Flipping the channels over the long holiday weekend, I came across an
episode of “Good Times.”   A frequent viewer of the show in the rerun
years, I watched two episodes.   I had not seen these, but they left a
lasting impression on me.

The premise of this episode was J.J.
planning on skipping his prom and eloping with his high school
girlfriend.   While that was the plot, the subplot began to grab more of
my attention.   Turns out, J.J.’s girlfriend had a secret heroin
problem.    Well through a series of mixups… the family discovers the
heroin.     So through a little subterfuge, they have Thelma call, and
request that the dealer bring more to the Evans home.   Of course James
is ready to ring this “dealer’s” neck, as is the father of the
girlfriend.

When the knock comes at the door, they grab the collar
of a small boy.    He smugly tells them that they can take his supply,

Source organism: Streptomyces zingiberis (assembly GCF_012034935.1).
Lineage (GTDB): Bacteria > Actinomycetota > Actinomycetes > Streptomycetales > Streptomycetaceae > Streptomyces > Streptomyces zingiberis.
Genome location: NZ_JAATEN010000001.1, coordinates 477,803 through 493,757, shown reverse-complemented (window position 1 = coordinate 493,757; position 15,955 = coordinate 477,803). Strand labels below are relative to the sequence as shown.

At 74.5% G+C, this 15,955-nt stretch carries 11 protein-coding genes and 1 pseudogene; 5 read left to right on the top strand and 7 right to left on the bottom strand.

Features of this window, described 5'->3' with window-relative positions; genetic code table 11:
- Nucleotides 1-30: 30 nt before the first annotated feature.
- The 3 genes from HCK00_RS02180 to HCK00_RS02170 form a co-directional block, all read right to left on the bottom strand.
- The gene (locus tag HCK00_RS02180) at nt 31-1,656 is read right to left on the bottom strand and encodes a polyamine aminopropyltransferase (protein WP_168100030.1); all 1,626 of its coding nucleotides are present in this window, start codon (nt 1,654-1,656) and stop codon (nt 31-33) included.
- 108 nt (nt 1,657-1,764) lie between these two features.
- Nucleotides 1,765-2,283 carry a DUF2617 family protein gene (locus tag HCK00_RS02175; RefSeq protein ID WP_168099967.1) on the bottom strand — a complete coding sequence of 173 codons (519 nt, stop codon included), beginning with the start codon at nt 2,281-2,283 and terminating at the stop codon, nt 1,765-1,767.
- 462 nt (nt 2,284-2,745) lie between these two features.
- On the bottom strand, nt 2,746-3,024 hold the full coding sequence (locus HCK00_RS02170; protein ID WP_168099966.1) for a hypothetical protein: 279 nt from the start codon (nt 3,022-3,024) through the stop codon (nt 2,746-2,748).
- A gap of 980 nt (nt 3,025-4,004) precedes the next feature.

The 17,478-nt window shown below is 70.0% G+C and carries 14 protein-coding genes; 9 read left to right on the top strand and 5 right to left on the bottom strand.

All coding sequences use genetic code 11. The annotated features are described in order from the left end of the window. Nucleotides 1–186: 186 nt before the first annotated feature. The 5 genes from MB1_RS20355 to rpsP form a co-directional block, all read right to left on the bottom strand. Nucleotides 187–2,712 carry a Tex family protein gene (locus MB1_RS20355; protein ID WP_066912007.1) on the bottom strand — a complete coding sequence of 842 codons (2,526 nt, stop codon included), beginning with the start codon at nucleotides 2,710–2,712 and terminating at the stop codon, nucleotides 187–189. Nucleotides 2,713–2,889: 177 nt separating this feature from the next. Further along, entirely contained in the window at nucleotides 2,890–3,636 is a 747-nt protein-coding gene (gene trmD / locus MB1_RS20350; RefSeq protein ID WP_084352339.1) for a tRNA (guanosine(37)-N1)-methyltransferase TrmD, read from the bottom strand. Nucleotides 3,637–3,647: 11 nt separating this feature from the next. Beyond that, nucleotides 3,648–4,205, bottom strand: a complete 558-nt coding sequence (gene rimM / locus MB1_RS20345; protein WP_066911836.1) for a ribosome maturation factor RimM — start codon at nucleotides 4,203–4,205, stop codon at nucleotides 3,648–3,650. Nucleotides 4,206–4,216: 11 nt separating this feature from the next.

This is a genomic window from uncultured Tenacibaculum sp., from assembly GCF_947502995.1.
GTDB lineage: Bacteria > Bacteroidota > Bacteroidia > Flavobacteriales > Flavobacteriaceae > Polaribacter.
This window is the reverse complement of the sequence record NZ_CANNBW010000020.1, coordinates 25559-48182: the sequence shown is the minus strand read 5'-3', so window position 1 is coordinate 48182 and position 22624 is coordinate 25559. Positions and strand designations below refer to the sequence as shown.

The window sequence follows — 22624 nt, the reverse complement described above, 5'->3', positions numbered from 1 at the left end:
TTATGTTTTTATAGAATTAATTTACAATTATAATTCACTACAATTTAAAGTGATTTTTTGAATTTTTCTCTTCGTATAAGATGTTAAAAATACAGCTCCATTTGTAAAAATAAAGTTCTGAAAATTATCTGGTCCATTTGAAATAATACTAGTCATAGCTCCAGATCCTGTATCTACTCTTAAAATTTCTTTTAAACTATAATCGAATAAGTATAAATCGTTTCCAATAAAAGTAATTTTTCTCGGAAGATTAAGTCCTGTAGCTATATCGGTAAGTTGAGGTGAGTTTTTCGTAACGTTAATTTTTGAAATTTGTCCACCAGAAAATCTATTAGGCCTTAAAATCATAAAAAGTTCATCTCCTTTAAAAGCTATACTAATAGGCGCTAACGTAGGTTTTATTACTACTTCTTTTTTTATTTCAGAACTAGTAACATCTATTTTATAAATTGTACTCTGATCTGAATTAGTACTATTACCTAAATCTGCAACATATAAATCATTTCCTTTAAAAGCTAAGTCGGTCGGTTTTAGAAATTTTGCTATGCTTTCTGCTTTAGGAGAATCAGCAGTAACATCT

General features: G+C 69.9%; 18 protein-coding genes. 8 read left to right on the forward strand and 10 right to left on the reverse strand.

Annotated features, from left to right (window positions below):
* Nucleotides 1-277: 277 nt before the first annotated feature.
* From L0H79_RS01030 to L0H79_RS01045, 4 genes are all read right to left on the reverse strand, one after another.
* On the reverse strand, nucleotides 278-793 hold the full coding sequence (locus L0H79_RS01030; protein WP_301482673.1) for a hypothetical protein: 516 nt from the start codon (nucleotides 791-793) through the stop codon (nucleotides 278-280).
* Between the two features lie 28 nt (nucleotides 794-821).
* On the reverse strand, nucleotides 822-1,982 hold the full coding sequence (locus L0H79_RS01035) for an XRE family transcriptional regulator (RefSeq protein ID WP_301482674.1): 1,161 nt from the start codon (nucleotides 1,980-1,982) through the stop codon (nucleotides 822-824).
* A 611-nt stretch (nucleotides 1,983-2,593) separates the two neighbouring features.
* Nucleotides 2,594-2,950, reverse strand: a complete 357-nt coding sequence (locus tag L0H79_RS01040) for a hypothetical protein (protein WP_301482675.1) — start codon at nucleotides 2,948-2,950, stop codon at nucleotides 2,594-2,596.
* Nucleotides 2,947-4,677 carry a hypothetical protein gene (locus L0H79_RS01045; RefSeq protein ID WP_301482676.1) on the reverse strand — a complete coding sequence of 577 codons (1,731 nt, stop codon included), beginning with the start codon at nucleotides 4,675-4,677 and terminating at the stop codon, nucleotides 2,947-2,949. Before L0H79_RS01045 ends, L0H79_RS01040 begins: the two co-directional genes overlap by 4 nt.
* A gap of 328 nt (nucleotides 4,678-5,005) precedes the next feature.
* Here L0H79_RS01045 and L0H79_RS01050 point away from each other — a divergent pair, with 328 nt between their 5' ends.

but he has much more.   He also tells them that he will distribute
plenty of it on the playground at school.    I thought to myself that
this social commentary from 1974 still applied today.

Kids are
arrogantly stealing medicine, buying and selling it, and using it
without fear.  Heroin has been surging.   If you don’t believe me,
GOOGLE your major metropolitan city on the internet with “drugs and
teens.”

Here in Southern California, one of the top writers at the
Orange County Register recently painted the bleak picture about the
drug epidemic in our schools, and with our teens.   You can read that
column clicking HERE.

Perhaps
now, these family shows can remind people, that drugs are deadly, and
they destroy families.    One Tree Hill had a small scene about drugs
and home drug testing, but we aren’t talking about children as young as 8
and 9.   When will we deliver a message to help our growing youth.
TV shows should not pretend that adolescence is always a bowl of
cherries as depicted on iCarly, Wizards of Waverly Place, and So
Random.    These shows could do a lot by teaching children and their
parents that drugs are still a major problem in our community today.

 

 

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